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Dublin Port Cruiseship Record Broken Again By 'Royal' Reverse Call

24th May 2015
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Royal Princess docked in Dublin Port alongside Ocean Pier within Alexandra Basin West.Photo Jehan Ashmore
Dublin Port Cruiseship Record Broken Again By 'Royal' Reverse Call

#PortRecordBroken- Dublin Port has again broken its own record this month as the largest ever ship to dock Royal Princess called this morning which saw the massive 142,000 tonnes cruiseship surpass previous title holder MSC Splendida, writes Jehan Ashmore.

Royal Princess towering all 19 decks is the largest cruiseship (in terms of gross tonnage) to visit Dublin Port. She had cancelled a second call off Dun Laoghaire Harbour as previously reported for today and where the Princess Cruises ship instead is on her maiden call to the capital's port.

It is only a fortnight ago since the 137,000 tonnes MSC Splendida (18 decks) made maritime history in Dublin Port as the largest vessel of any type to berth albeit in reverse! She subsequently made a repeat call on Thursday just gone. 

The French built MSC Splendida with 3,200 passenger (600 more on the Royal) capacity cruiseship still holds the port's record for longest cruiseship at 333m but by only 3m more than Royal Princess which too required 'reversing' astern. This was due to the confines of the turning circle that prevented conventional berthing leading into Alexandra Basin West.

Such skilful berthing procedures by going astern required pilots in advance to undergo simulator exercises in the National Maritime College of Ireland (NMCI) Ringaskiddy, Cork.

This involved a rendez-vous in central Dublin Bay as the 'Royal' approched the shipping channel and was turned by port sister tugs, one stationed off the bow, the other within feet of the transom. Also astern the cutter Camac having earlier dispatched a pilot on board the first Princess Cruises ship to exceed 1,000ft long.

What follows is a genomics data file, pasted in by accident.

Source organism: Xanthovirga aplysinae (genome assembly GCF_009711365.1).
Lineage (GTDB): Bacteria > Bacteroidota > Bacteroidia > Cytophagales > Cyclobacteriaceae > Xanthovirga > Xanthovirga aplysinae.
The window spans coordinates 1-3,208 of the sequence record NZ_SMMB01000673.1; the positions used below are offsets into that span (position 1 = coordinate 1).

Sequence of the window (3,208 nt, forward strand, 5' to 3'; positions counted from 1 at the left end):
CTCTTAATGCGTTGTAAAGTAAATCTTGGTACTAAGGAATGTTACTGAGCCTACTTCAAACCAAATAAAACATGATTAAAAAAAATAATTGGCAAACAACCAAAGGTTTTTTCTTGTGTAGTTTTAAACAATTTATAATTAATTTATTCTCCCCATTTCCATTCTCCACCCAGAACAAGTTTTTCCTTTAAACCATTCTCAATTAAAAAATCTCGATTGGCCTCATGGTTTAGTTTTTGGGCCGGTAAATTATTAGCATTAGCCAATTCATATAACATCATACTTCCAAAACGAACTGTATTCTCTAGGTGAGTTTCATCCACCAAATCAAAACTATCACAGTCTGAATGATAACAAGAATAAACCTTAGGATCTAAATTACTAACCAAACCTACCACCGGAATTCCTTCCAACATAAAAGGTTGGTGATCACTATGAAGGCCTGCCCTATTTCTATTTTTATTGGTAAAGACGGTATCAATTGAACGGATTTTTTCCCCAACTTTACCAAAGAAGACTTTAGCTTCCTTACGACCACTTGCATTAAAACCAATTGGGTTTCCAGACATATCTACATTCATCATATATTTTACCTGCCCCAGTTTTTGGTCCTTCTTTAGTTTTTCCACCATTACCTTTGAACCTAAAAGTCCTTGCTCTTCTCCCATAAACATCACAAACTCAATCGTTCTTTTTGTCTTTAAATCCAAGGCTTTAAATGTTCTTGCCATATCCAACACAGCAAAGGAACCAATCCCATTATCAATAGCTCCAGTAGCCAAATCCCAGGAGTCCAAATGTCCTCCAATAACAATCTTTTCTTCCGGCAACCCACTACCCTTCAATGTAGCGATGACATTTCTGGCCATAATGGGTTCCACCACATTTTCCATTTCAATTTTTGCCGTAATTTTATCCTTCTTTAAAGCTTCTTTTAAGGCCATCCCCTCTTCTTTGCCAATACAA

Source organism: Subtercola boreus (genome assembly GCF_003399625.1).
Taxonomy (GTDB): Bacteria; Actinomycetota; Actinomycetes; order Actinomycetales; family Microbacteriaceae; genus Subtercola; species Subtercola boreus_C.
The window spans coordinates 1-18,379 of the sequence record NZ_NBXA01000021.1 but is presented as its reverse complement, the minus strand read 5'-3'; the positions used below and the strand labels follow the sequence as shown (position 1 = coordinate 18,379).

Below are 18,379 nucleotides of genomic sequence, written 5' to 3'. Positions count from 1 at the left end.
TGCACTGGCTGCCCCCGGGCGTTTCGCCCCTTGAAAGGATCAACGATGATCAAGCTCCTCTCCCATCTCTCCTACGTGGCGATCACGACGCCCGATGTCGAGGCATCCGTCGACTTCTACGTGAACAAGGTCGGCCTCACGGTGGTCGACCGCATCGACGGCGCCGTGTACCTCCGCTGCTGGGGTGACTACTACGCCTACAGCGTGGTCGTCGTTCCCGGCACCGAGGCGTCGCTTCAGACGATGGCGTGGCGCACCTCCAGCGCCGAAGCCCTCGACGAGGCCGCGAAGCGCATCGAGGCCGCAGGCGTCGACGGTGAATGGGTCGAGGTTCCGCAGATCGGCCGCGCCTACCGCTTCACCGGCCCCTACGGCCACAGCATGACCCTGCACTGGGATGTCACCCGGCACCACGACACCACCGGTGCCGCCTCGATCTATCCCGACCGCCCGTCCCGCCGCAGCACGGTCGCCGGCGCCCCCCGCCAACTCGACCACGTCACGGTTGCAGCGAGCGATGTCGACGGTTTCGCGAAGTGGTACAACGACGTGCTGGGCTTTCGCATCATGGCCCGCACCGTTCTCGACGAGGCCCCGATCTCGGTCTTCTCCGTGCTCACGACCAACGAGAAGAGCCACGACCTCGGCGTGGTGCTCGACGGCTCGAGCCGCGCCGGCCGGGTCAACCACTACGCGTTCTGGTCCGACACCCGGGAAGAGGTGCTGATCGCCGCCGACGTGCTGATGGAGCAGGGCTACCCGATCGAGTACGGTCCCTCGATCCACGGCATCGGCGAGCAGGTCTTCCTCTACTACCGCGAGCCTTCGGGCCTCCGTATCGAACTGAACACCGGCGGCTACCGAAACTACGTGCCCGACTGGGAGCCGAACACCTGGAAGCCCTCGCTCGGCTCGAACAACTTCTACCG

To give an indication of the sheer size of Royal Princess she is 330m long, 44m (155ft) in width and draws a draught of 8.5m (28ft) same as 'Splendida'.

Having seen both massive cruiseships in Alexandra Basin West (at same berth), overall MSC Splendida seems more impressive due to her more angular stern and given she is 6m wider on the beam than Royal Princess. She has a much shorter fo'c'slle, i.e. the distance between the bridge and the bow whereas Splendida has a more graceful pronounced prow.

The Royal Princess is some 100,000 tonnes larger to her namesake predecessor which called to Dublin Port during the early 1990's. That 1984 built Royal Princess was 44,000 tonnes and one of the largest cruiseships to have docked in Dublin Port in which I was able to make a port visit and was highly impressed of the ship completed in a Finnish shipyard.

She was pioneering in that she had many cabins fitted with balconies which was trend-setting then yet now is expected on so many cruiseships. 

It was not until 2004 that the port's milestone of 100,000 tonnes was broken as previously reported by the same operator's Grand Princess which really launched the benchmark and has ever since as the leadship 'Grand' class became the most frequent and largest cruiseships to call. Royal Princess design origins are a continued evolution of the 'Grand' class.